Strzok: “Mr. Gowdy, my understanding of why I was kicked off was based on understanding of those text and the perception that they might create..”
Gowdy: “Hang on a second, Agent Strzok, hang on a second–perception? You’re saying it was the perception of thirteen Democrats on the Special Council Probe, including one who went to what he hoped was a victory party. That’s a perception problem too. They weren’t kicked off, you were. Why were you kicked off?…How long did you talk to him [Mueller] when he let you go?
Strzok: “My recollection is it was a short meeting somewhere between fifteen to thirty minutes, probably around fifteen minutes.”
Gowdy: “And it’s your testimony is Bob Mueller did not kick you off because of the content of your text, he kicked you off because some appearance that he was worried about?”
Strzok: “My testimony, what you asked, and what I responded to was that he kicked me off because of my bias. I am stating to you, it is not my understanding that he kicked me off because of any bias, that it was done based on the appearance. If you want to represent what you said accurately, I’m happy to answer that question, but I don’t appreciate what was originally said being changed.”
Gowdy: “I don’t give a damn what you appreciate Agent Strzok. I don’t appreciate having an FBI agent with an unprecedented level of animus working on two major investigations during 2016.”
Strozk gets worked up with a lengthy answer, one that ended in the Dems applauding!!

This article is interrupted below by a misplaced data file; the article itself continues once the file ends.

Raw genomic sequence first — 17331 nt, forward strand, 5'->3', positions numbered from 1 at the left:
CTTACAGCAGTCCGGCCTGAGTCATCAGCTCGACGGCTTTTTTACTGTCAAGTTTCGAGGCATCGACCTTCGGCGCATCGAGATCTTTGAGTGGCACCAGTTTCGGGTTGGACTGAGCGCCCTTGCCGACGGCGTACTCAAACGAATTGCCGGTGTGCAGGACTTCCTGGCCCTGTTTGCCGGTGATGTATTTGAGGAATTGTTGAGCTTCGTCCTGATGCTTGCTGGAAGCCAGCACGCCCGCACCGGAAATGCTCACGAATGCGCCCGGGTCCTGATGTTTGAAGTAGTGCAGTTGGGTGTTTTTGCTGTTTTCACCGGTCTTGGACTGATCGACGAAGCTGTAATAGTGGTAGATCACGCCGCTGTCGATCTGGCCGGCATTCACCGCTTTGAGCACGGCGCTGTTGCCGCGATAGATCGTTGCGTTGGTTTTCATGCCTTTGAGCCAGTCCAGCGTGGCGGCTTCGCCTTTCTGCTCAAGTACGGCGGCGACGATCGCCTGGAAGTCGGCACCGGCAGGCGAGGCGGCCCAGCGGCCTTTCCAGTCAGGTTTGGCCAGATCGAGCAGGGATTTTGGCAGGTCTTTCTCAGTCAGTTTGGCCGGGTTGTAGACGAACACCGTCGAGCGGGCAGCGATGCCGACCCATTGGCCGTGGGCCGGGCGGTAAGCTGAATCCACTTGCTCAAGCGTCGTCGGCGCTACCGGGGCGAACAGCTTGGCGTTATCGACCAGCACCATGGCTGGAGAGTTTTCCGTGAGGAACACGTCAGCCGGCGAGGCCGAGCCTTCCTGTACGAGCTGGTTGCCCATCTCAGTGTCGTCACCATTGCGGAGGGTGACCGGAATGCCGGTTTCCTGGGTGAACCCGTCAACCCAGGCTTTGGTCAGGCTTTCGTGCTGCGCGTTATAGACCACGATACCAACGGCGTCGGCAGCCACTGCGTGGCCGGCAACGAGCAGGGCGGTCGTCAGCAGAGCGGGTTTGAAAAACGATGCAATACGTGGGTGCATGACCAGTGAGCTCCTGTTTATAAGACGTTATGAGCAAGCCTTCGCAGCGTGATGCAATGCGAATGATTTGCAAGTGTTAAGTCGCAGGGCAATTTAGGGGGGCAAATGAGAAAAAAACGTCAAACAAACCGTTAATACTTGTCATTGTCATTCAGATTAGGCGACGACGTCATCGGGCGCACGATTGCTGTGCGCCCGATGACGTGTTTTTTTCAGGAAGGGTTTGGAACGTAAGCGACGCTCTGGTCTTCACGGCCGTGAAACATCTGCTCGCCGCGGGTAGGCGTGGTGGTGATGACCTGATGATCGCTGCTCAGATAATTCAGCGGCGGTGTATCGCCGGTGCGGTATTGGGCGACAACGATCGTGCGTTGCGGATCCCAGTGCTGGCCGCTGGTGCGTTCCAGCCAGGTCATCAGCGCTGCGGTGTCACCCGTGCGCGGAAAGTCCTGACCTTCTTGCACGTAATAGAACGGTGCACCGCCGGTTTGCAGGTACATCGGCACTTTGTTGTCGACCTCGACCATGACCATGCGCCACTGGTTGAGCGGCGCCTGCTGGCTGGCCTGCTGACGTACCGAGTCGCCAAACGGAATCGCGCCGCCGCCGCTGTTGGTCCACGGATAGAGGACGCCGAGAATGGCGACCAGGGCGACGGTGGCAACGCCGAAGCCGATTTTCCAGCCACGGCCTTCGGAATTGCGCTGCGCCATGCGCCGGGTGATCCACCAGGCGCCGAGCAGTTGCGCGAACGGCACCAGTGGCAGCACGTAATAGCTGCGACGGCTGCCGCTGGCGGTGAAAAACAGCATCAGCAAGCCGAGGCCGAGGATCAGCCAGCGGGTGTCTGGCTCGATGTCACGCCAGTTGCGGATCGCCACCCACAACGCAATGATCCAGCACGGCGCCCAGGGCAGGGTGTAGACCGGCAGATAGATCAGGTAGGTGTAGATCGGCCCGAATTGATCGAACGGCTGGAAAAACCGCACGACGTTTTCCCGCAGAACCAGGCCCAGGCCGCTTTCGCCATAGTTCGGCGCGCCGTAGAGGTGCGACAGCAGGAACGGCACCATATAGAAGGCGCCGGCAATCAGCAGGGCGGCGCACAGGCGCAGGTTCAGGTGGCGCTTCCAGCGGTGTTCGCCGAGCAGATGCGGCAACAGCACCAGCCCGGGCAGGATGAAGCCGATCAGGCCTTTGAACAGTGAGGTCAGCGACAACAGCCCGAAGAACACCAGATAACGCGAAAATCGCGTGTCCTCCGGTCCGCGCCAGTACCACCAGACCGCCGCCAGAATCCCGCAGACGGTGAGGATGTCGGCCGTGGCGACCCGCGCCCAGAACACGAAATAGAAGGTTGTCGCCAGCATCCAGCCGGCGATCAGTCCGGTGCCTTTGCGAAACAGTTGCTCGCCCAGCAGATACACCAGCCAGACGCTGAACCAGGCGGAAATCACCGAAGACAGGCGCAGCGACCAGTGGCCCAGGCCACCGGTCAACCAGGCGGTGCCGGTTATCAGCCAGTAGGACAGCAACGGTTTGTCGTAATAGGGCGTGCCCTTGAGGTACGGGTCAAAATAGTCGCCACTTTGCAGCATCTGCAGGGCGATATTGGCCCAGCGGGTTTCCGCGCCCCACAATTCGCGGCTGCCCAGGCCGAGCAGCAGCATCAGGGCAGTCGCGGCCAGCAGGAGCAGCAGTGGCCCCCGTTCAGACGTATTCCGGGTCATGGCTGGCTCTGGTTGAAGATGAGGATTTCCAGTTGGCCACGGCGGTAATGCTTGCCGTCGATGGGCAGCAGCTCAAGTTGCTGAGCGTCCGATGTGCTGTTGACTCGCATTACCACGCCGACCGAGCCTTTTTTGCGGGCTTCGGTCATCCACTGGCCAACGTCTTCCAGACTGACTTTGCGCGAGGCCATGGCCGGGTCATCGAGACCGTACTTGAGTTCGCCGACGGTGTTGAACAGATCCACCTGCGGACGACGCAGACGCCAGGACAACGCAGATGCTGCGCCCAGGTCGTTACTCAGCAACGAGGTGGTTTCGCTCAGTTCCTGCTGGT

“In terms of the text that ‘We will stop it’, you need to understand that was written late at night, off the cuff, and it was in response to a series of events that included then-candidate Trump insulting the immigrant family of a fallen war hero. And my presumption based on that horrible, disgusting behavior, that the American population would not elect somebody demonstrating that behavior to be President of the United States. It was in no way, unequivocally, any suggestion that me, the FBI, would take any action whatsoever to improperly impact the electoral process-for any candidate. So, I take great offense and I take great disagreement to your assertion of what that was or wasn’t. As to the 100 million to 1 that was used clearly a statement made in jest, and using hyperbole, I of course recognize that millions of Americans were likely to vote for candidate Trump. I acknowledge that it is absolutely their right, that is what makes our democracy such a vibrant process that it is. But to suggest somehow that we can parse down the words of shorthand textual conversations like they’re some kind of a contract for a car, is simply not consistent with my or most people’s use of text messaging. I can assure you, Mr. Chairman, at no time, in any of these texts did those personal beliefs ever enter into the realm of any action I took. Furthermore, this isn’t just me sitting here telling you-you don’t have to take my word for it. At every step, at every investigative decision, there were multiple layers of people above me. The assistant director, executive assistant director, deputy director and director of the FBI and multiple layers of people below me, section chiefs, supervisors, unit chiefs, case agents and analysts. All of whom were involved in all of these decisions. They would not tolerate any improper behavior in me any more than I would have tolerated in them. That is who we are as the FBI and the suggestion that I, in some dark chamber somewhere in the FBI, would somehow cast aside all of these procedures, all of these safeguards, and somehow be able to do this is astounding to me. It simply couldn’t happen and the proposition that that is going on, that it might occur anywhere in the FBI deeply corrodes what the FBI is in American society, the effectiveness of their mission and it is deeply destructive.